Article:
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I have a voice (IHAV) has embarked on a new study with the think-tank 89 Initiative. The research is in response to concerns about:

  • High levels of mis-trust in politicians and politics

  • Low voter turnout, particularly amongst marginalised communities

  • The rise of fake news and misinformation

  • Populism

Trust in politics and politicians was already at an all time low based on both historic and international standards before the ‘elections’ of Liz Truss, and swiftly afterwards Rishi Sunak, led to headlines around the world asking whether democracy is in decline in the UK.

Sadly, it is. Voter turnout in UK General Elections has fallen overtime and those aged under 25 remain stubbornly less likely to vote than older members of the population. Youth political engagement organisation IHAV surveyed 192 young people to find out why and whilst 81% said they think it is important to vote, 60% said the main barrier to voting is feeling that they do not know enough.

Despite this, there is limited research into how informed people are about politics and what will help people to feel like they know enough to get involved. That’s why IHAV has teamed up with researchers at The 89 Initiative to conduct a feasibility study of whether it is possible to develop a nationwide approach to measuring the population’s political literacy.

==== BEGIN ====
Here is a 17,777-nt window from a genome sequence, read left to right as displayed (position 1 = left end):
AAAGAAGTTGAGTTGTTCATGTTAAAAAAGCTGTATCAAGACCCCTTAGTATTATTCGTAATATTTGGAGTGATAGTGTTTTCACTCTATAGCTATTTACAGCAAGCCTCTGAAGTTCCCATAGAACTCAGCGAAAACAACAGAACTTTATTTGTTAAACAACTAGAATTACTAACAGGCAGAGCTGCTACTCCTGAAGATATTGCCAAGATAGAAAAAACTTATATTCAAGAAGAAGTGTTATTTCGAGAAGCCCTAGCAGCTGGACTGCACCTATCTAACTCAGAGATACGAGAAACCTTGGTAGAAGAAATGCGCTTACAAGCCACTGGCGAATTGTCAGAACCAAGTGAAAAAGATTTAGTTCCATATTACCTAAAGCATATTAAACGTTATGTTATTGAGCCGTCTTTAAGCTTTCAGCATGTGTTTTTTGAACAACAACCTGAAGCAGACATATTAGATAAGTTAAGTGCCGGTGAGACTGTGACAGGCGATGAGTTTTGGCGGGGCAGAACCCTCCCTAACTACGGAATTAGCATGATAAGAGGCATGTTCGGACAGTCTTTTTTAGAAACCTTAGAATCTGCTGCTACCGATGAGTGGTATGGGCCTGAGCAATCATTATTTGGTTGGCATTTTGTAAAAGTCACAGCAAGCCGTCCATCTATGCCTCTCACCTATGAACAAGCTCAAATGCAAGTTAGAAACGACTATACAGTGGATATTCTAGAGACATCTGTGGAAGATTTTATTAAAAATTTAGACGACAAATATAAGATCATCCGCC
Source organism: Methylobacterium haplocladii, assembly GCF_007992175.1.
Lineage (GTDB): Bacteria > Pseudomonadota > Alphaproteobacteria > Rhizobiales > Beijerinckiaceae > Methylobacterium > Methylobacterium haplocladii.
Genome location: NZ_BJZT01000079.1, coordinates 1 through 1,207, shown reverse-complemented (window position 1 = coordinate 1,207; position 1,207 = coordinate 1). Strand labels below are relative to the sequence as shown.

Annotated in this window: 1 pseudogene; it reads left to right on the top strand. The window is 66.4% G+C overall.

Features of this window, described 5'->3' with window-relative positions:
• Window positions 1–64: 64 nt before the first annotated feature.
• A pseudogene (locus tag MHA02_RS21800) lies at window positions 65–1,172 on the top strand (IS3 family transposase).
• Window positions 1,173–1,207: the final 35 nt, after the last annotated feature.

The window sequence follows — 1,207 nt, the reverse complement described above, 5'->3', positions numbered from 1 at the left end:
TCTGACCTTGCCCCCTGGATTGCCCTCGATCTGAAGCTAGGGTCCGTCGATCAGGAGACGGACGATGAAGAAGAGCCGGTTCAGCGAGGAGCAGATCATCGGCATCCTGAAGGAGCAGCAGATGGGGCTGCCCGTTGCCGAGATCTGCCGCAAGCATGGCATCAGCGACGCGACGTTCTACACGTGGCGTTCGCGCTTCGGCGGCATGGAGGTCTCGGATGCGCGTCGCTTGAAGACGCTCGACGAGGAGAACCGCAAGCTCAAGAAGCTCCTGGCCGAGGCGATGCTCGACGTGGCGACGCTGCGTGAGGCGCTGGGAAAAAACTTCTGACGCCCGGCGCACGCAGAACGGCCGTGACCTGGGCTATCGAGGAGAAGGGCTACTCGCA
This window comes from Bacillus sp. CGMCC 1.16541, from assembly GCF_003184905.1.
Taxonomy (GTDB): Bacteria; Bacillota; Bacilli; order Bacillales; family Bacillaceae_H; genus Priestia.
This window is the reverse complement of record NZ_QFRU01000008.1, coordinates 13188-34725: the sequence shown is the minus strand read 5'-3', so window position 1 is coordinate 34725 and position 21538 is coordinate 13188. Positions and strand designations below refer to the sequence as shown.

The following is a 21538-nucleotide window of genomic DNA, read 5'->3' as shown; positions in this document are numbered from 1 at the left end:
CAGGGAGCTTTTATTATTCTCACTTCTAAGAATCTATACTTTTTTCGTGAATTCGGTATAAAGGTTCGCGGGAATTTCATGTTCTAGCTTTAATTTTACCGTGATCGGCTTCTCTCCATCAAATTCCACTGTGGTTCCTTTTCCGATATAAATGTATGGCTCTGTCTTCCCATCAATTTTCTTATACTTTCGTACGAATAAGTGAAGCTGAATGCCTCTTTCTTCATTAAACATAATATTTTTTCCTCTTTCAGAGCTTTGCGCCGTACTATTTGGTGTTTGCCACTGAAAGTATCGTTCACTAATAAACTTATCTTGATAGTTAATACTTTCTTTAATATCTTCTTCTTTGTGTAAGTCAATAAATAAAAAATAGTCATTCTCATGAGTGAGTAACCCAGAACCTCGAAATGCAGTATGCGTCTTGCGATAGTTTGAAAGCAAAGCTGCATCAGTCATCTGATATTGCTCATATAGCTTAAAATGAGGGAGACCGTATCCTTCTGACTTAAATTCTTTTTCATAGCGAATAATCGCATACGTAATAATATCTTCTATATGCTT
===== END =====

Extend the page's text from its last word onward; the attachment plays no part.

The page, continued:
Taking action to equip everyone with the knowledge and tools to be active in our democracy is needed if we’re going to reverse any ‘decline’ in democracy in the UK. The need to strengthen our democracy is urgent. It is key to addressing challenges such as climate change and the cost of living crisis.

Everyone is exposed to political risk each and every day. Political decisions and discourse shape how we think, how we behave, our education, employment, financial security and health, and they shape how we engage with the individuals and institutions that make decisions that affect our lives. If people don’t engage with politics their views and lived experiences will be missing from public policy and political decisions that directly impact their lives. Our ultimate goal is to understand the impact that increasing political literacy across the population will have on political participation so that more people are actively engaging with the decision-making processes in our democratic system and having a say in the daily decisions being made by politicians that affect all of our lives. But first we need to understand how to assess someone’s political literacy.

Our aim is to determine whether a measure of someone’s political literacy could be credibly produced, in a format that could be repeated on a regular basis. This measure could provide us with a nationwide snapshot of what people know about politics and how it changes over time.” Dr Marina Cino Pagliarello, Research Director, Civic Education, HQ, 89 Initiative

We want to test whether political education leads to greater engagement and what efforts to increase people’s understanding of politics have the greatest impact. Particularly for those who have the lowest level of political engagement and are too often marginalised.” Rebecca Deegan, CEO, IHAV

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